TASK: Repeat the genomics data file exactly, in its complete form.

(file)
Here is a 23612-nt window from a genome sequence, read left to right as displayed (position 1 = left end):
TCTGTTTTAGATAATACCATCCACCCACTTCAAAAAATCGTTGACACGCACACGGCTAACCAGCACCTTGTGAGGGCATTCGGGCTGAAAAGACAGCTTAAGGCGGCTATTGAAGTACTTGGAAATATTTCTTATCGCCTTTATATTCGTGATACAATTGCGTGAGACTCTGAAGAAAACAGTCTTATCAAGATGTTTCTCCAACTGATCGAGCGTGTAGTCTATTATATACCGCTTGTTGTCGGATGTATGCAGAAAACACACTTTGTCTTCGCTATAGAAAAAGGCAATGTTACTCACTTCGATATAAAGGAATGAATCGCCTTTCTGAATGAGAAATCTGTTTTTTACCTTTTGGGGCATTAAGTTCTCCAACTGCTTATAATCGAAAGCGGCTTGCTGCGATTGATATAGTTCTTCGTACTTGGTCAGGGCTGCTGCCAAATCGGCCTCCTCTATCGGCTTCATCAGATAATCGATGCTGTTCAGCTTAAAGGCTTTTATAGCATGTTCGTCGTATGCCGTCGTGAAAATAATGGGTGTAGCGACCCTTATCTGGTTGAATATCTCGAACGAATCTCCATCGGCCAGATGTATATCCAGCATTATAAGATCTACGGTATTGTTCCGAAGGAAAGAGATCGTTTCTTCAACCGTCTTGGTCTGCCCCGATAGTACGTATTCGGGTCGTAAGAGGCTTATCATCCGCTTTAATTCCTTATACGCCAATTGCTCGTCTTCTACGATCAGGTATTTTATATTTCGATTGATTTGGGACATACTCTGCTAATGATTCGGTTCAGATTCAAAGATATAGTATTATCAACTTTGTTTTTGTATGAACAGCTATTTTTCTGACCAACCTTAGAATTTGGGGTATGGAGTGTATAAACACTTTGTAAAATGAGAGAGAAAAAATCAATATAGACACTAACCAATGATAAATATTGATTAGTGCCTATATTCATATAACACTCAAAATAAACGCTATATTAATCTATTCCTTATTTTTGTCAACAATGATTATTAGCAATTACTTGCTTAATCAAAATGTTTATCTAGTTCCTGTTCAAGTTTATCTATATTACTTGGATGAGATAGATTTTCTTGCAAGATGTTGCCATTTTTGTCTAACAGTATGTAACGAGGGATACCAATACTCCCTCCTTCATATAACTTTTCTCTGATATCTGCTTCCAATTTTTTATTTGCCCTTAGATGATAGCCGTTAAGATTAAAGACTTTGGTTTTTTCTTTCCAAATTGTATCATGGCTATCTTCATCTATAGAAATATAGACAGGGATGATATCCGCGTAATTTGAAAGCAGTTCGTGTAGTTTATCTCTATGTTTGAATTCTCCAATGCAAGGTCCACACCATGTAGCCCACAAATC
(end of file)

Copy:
Here is a 23612-nt window from a genome sequence, read left to right as displayed (position 1 = left end):
TCTGTTTTAGATAATACCATCCACCCACTTCAAAAAATCGTTGACACGCACACGGCTAACCAGCACCTTGTGAGGGCATTCGGGCTGAAAAGACAGCTTAAGGCGGCTATTGAAGTACTTGGAAATATTTCTTATCGCCTTTATATTCGTGATACAATTGCGTGAGACTCTGAAGAAAACAGTCTTATCAAGATGTTTCTCCAACTGATCGAGCGTGTAGTCTATTATATACCGCTTGTTGTCGGATGTATGCAGAAAACACACTTTGTCTTCGCTATAGAAAAAGGCAATGTTACTCACTTCGATATAAAGGAATGAATCGCCTTTCTGAATGAGAAATCTGTTTTTTACCTTTTGGGGCATTAAGTTCTCCAACTGCTTATAATCGAAAGCGGCTTGCTGCGATTGATATAGTTCTTCGTACTTGGTCAGGGCTGCTGCCAAATCGGCCTCCTCTATCGGCTTCATCAGATAATCGATGCTGTTCAGCTTAAAGGCTTTTATAGCATGTTCGTCGTATGCCGTCGTGAAAATAATGGGTGTAGCGACCCTTATCTGGTTGAATATCTCGAACGAATCTCCATCGGCCAGATGTATATCCAGCATTATAAGATCTACGGTATTGTTCCGAAGGAAAGAGATCGTTTCTTCAACCGTCTTGGTCTGCCCCGATAGTACGTATTCGGGTCGTAAGAGGCTTATCATCCGCTTTAATTCCTTATACGCCAATTGCTCGTCTTCTACGATCAGGTATTTTATATTTCGATTGATTTGGGACATACTCTGCTAATGATTCGGTTCAGATTCAAAGATATAGTATTATCAACTTTGTTTTTGTATGAACAGCTATTTTTCTGACCAACCTTAGAATTTGGGGTATGGAGTGTATAAACACTTTGTAAAATGAGAGAGAAAAAATCAATATAGACACTAACCAATGATAAATATTGATTAGTGCCTATATTCATATAACACTCAAAATAAACGCTATATTAATCTATTCCTTATTTTTGTCAACAATGATTATTAGCAATTACTTGCTTAATCAAAATGTTTATCTAGTTCCTGTTCAAGTTTATCTATATTACTTGGATGAGATAGATTTTCTTGCAAGATGTTGCCATTTTTGTCTAACAGTATGTAACGAGGGATACCAATACTCCCTCCTTCATATAACTTTTCTCTGATATCTGCTTCCAATTTTTTATTTGCCCTTAGATGATAGCCGTTAAGATTAAAGACTTTGGTTTTTTCTTTCCAAATTGTATCATGGCTATCTTCATCTATAGAAATATAGACAGGGATGATATCCGCGTAATTTGAAAGCAGTTCGTGTAGTTTATCTCTATGTTTGAATTCTCCAATGCAAGGTCCACACCATGTAGCCCACAAATC